Working as a Japanese car importer can certainly have its advantages. Just about every Japanese sport compact you can't get in the U.S market can be had for a reasonable price in New Zealand. And since there are no local car manufacturers in New Zealand, import regulations are generally very lax.
Based in West Auckland, New Zealand, Croydon Wholesalers specializes in Japanese imports. Its modified Skyline GT-R is currently one of the quickest GT-Rs in the world. The GT-R is considered by many to be the king of all imports. Unlike conventional performance-based all-wheel-drive cars, the GT-R runs a four-wheel-drive system with variable torque split (ATTESA). This means that under normal driving conditions, the car doesn't drive through the front wheels unless the rear tires are losing traction.
Croydon originally imported the GT-R as a promotional vehicle. Nick Jenkins, owner of Croydon Wholesalers, recalls, "The car was carrying quite a few performance parts when it landed here. The engine was running an HKS computer and tuned to around 700 hp." It was also equipped with a Trust six-speed gearbox.
The car was originally road registered and set up for circuit racing. But the techs found the gearbox wasn't up to the task, so they fitted the stronger Hollinger six-speed that's still in the car now. They then started drag racing and reached a point where they had to decide what direction the car should take. As drag racing is more popular than circuit racing in the NZ, they decided to develop the car in that direction.
At the Croydon Wholesalers showroom, a stack of trophies on the company mantlepiece reveal the GT-R's multiple track success. Glenn Suckling, mechanic and race driver of the Croydon GT-R, says, "We knew the GT-R had a lot of potential to run quick so we were initially hoping to run into the 10s. We slowly fed in more power and ran a 9.99 e.t.; we were pretty stoked with that."
In September 2003, the car ran its quickest ever at the 2003 Jamboree held in Queensland, Australia. Standing trackside, the GT-R sounded incredible off the start line. With around 10,000 rpm on board, the thundering noise was more like a cross between an F1 car and a machine gun with complementary flames visible from beneath. Glenn set a blistering pace of 8.56 in qualifying before backing it up the next day with an 8.55 at 165.99 mph in eliminations. The car now holds the record for the world's fastest R32 Skyline GT-R on DOT street tires (Mickey Thompson ET Street tires).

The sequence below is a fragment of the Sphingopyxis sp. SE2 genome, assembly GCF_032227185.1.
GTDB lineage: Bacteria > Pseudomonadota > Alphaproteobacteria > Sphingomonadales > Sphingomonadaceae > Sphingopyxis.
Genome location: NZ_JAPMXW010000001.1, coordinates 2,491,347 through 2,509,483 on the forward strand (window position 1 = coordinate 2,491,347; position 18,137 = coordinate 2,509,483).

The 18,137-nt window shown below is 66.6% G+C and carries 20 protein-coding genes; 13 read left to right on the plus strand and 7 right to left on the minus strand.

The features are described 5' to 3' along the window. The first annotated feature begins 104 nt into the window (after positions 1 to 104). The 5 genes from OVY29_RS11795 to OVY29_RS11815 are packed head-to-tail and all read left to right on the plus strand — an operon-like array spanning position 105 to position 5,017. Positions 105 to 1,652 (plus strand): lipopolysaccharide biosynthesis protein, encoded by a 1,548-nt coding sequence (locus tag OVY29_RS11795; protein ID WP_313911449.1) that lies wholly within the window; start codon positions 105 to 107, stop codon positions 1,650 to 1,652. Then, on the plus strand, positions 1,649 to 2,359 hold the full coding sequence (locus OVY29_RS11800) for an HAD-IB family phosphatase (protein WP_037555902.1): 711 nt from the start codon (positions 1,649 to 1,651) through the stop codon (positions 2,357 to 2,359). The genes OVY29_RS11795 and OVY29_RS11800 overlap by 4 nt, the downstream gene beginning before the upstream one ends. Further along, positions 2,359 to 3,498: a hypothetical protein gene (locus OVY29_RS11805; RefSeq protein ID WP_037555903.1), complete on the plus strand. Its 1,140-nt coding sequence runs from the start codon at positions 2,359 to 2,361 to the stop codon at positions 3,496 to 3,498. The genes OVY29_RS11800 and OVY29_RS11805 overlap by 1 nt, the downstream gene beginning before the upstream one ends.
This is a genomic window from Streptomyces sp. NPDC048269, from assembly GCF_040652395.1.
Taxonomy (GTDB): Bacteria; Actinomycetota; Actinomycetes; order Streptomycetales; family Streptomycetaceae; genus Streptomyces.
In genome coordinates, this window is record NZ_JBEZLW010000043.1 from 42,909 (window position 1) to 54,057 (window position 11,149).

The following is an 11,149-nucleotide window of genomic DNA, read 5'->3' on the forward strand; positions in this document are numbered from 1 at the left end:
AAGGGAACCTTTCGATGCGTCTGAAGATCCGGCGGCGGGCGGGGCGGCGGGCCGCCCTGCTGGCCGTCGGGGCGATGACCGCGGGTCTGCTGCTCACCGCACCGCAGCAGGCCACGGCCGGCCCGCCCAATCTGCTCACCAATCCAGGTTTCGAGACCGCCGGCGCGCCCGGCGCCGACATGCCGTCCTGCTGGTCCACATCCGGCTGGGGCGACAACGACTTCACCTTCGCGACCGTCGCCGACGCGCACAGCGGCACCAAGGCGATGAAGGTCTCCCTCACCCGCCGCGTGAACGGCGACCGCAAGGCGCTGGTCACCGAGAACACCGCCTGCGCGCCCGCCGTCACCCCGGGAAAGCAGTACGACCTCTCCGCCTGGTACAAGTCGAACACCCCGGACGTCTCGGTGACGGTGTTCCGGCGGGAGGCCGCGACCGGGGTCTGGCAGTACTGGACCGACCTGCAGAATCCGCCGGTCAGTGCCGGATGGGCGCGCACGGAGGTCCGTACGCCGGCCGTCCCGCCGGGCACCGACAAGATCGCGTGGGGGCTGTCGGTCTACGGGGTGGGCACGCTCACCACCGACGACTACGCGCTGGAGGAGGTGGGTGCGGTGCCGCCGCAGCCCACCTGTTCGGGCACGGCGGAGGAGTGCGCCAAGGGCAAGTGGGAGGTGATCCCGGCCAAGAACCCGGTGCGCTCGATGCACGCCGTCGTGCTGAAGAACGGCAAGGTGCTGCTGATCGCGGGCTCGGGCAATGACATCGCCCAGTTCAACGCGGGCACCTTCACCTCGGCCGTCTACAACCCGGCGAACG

However, the Japanese drag racing community may not necessarily agree. Japanese records permit only Nitto radials to be used as the legal street tire. Even the popular BFGoodrich T/A series drag radial tire isn't street legal in Japanese drag racing. That said, as long as the Mickey ET Street tire is classified as a DOT-approved tire, Croydon will continue to hold the street tire record.
Under The Bonnet
Lifting the hood of the GT-R reveals arguably one of the toughest six-cylinder engines ever mass-produced. The Nissan RB26DETT is a high-revving, 2.6-liter, straight-six, DOHC, intercooled and twin-turbocharged engine and is rated at a deflated 276 hp in standard trim. The engine was conceived to compete in Group A racing, hence its odd 2.6 liters of displacement, which is as big as a turbocharged powerplant could be and still qualify for competition.
Croydon's engine dyno has seen more than 1,424 hp so far. Holding this sort of power reliably meant shelling out on high-end components. The short block consists of a forged Trust crankshaft, Carillo rods and custom 7.8:1 compression JE pistons sitting in Nissan rings. Up top, the cylinder head is fitted with Tomei secret-spec cashafts, springs, valves and retainers. Oiling is upgraded in the form of a Trust oil pump and sump.
Since our photo shoot, Croydon has upgraded the engine bay's centerpiece. Sitting on a custom exhaust manifold is a new hybrid Croydon-spec Turbonetics turbocharger. A direct-port nitrous oxide system helps bring 60-foot times down into the 1.26- to 1.29-second region, although Glenn is hoping to improve those even further. Using the old turbo alone, the car recorded a 9.13-second pass unassisted.